> Or If someone (eg palagi) with plenty of money and his family were planning to move to Samoa what would you advise them.
      We’re all different Keith, and I don’t think it is really a money issue either. It would be easy to say, “Watch out! Don’t do it! Keep your primary assets off-island. Don’t trust anyone . . .” and so on, but that might not be appropriate for all. I think it’s hard for Papalagi to really understand how the racism, greed and corruption affect us as foreigners in Samoa. I’m more direct than most – I shoot straight and invited a truckload of gossip because of my style. Let’s face it it’s not normal human conduct to bait the PM to boot you out in a book called Corruption in Samoa and argue with a man who has the power to hurt! There are a small number of Palagi who marry, conduct business and live and survive up there. Some even do quite well financially [the ones who know how to play the game!] but it’s not common and most struggle with the negatives of the culture. In a Christian sense I don’t think I’d want to go for missionary purposes in the normal ways – there is a huge need for demonstration and uptake of genuine faith-full Christianity, but the country is in a state of religious overload from more than a century of chronic religious fervour. I don’t see meaningful change occurring in the current or perhaps even the next generation. I think Samoans have to learn the hard way and that the Holy Spirit needs desperation right across society before He is given the authority he needs to affect His purposes. Israel needed 40 years in the desert. I think there is a very long way to go in Samoa yet. That said, if one does what I did and go out of obedience to a clear calling, and hangs in there with Him the whole way then I would advise them to go by all means, but to be prepared for pretty serious sacrificial giving! I think back to the early advice I was given when I first landed. A Palagi businessman put it quite simply, “It’s corrupt as hell and getting worse! Send your containers right back to NZ without even opening them and get out!” He may have warned me, “Or you’ll lose all!” too but I can’t remember that for sure.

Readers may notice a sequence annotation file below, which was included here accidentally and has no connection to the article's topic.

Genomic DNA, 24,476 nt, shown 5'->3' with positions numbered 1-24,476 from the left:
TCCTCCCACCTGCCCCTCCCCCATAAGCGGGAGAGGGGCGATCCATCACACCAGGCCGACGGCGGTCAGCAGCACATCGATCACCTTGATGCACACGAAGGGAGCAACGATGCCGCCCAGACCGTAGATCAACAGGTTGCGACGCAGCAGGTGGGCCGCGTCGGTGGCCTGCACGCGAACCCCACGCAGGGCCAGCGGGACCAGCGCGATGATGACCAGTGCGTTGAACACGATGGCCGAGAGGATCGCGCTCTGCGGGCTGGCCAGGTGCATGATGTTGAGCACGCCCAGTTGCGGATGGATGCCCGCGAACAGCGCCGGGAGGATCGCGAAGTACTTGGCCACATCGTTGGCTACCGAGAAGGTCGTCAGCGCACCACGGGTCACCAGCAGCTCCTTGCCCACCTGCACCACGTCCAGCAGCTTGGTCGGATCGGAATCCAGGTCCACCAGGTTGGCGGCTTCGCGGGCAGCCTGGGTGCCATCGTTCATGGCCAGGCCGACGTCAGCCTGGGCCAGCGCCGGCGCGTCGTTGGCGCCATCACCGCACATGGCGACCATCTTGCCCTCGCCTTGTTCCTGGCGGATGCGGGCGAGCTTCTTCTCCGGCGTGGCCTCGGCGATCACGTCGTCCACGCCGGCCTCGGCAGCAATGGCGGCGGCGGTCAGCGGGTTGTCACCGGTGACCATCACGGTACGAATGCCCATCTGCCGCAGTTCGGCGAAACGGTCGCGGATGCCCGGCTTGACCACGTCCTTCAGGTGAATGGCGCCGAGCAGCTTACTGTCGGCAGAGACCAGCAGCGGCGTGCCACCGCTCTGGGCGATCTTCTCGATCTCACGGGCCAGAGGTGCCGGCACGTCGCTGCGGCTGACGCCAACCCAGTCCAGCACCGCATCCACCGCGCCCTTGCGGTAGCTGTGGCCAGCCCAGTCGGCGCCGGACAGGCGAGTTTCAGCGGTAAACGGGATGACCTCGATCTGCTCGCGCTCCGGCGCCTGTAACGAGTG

It’s a brutal place Keith as I think you know – the weather, the people, the culture and it’s not for the faint-hearted by any means, but I did enjoy the lifestyle and some people helped, to some degree. My standard advice would be to read as much as they could from my blogging. It sounds a little negative to Samoans but I think it’s pretty balanced and gives a good handle on reality up there.
      Hope this answers your questions well enough!
      Blessings